An open-access bioscience journal is to commit to publishing all articles that it accepts for peer review, in a radical trial.
eLife said that it would test the approach in an experiment involving 300 papers, with the goal of giving authors greater control of the publication process.
Non-profit eLife currently invites about 30 per cent of submitted articles for full peer review and ultimately accepts about half of these at the end of this process.
Under the new process, however, each initial submission will be assessed by one or more senior editors and, once they have decided to invite it to go through peer review, eLife will be committed to publishing the paper, alongside a decision letter, the review reports, and an author response, as well as a statement from an editor on the process.
The final decision on whether to publish will lie with the author, who might choose to withdraw the paper if serious flaws are revealed during peer review.
The experiment is seen as a way of removing the gatekeeping role played by peer reviewers who are, in effect, rival authors.
But it has raised concerns that eLife’s rejection rate will rise even higher, if the initial decision stage becomes more selective, and that the articles identified by peer reviewers as having serious flaws could still go on to be published.
eLife, which was set up with funding from the Howard Hughes Medical Institute, the Max Planck Society and the Wellcome Trust, says that the new approach, if adopted more widely, could stop journal names being seen as proxies for the possible quality of articles. Instead, periodicals could be “a venue for the critical and transparent evaluation of work that is judged to be making important claims for a field”, says an article by editor-in-chief Randy Schekman and executive director Mark Patterson.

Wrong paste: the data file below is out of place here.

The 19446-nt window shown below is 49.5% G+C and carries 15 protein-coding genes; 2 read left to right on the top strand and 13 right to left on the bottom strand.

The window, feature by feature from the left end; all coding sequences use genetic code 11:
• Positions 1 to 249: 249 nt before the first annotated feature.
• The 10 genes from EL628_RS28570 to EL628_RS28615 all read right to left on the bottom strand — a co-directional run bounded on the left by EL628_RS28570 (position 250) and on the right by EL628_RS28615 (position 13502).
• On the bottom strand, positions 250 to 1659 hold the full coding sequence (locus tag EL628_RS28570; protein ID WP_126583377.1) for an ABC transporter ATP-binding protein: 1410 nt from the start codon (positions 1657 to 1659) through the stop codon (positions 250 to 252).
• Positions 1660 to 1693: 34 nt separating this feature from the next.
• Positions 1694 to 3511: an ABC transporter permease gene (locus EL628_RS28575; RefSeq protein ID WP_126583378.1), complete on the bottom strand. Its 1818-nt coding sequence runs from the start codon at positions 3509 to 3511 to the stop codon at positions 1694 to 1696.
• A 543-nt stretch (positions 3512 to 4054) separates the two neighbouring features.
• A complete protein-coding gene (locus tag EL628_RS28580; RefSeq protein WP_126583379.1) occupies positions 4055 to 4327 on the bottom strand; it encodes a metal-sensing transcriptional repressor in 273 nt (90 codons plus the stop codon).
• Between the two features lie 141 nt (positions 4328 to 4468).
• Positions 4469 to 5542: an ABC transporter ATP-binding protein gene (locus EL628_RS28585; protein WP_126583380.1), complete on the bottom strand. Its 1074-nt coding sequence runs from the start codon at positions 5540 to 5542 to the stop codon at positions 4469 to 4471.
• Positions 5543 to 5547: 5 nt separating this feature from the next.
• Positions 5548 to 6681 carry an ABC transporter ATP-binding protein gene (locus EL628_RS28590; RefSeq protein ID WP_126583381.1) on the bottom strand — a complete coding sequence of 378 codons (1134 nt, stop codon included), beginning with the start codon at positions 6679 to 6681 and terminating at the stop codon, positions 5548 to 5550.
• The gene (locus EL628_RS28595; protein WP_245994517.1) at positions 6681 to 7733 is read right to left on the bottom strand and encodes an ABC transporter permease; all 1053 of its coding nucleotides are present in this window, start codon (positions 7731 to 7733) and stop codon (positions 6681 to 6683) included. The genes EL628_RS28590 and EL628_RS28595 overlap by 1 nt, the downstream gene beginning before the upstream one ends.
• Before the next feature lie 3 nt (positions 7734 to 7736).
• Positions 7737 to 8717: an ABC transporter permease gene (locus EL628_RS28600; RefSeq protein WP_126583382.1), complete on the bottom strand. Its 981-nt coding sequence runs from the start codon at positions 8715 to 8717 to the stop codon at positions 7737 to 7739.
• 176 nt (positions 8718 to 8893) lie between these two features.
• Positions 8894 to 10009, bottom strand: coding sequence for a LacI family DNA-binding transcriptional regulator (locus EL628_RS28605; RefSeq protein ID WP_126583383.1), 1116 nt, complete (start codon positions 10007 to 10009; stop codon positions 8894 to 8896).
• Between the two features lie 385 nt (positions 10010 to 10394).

The pair argue that the experiment could foster a more “constructive dialogue” between academics, with reviewers required to provide high-quality comments for publication and authors incentivised to offer robust responses.
Dr Patterson told Times Higher Education that a number of authors signed up within days of the trial being launched on 26 June.
“The way in which journals work is going through a transition,” he said. “This trial…is a way of exploring new approaches and introducing changes that we think people will be comfortable trying – to see how effective and popular it is.
“It certainly gives more control to authors,” Dr Patterson continued. “It will be up to them to decide how to respond to the advice and comments presented to them, but what comes with that is greater accountability.”
Dr Patterson acknowledged the potential concerns raised by the new approach, but said that this was why the trial was being conducted.
“One of the things that we will look at is how does this change the initial decision step,” he said. “It’s possible that the editors might become more cautious because they know the work will be published, but we don’t know. They could, of course, become less cautious as time goes on and they get more experience of the process – if the outcome is good.
“The important thing is that we set it up, see the results and see what we can learn.”